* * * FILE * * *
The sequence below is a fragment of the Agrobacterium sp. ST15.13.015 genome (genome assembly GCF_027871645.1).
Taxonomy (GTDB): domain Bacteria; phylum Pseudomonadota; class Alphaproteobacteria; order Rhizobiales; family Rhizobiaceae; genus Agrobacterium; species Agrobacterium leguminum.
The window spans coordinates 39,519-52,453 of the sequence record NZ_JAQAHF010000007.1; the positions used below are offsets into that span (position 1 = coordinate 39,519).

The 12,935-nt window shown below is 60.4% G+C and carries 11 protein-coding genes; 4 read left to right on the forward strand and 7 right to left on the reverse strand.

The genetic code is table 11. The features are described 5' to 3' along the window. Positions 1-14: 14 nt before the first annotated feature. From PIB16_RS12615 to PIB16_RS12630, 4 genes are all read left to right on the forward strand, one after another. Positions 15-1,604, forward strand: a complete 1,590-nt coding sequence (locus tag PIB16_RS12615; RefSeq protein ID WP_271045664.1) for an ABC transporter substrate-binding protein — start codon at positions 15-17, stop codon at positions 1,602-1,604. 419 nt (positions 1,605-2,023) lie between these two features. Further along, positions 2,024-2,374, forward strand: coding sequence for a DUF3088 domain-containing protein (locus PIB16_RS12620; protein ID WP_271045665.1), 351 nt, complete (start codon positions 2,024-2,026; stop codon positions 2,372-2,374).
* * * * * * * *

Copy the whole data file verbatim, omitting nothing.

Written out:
The sequence below is a fragment of the Agrobacterium sp. ST15.13.015 genome (genome assembly GCF_027871645.1).
Taxonomy (GTDB): domain Bacteria; phylum Pseudomonadota; class Alphaproteobacteria; order Rhizobiales; family Rhizobiaceae; genus Agrobacterium; species Agrobacterium leguminum.
The window spans coordinates 39,519-52,453 of the sequence record NZ_JAQAHF010000007.1; the positions used below are offsets into that span (position 1 = coordinate 39,519).

The 12,935-nt window shown below is 60.4% G+C and carries 11 protein-coding genes; 4 read left to right on the forward strand and 7 right to left on the reverse strand.

The genetic code is table 11. The features are described 5' to 3' along the window. Positions 1-14: 14 nt before the first annotated feature. From PIB16_RS12615 to PIB16_RS12630, 4 genes are all read left to right on the forward strand, one after another. Positions 15-1,604, forward strand: a complete 1,590-nt coding sequence (locus tag PIB16_RS12615; RefSeq protein ID WP_271045664.1) for an ABC transporter substrate-binding protein — start codon at positions 15-17, stop codon at positions 1,602-1,604. 419 nt (positions 1,605-2,023) lie between these two features. Further along, positions 2,024-2,374, forward strand: coding sequence for a DUF3088 domain-containing protein (locus PIB16_RS12620; protein ID WP_271045665.1), 351 nt, complete (start codon positions 2,024-2,026; stop codon positions 2,372-2,374).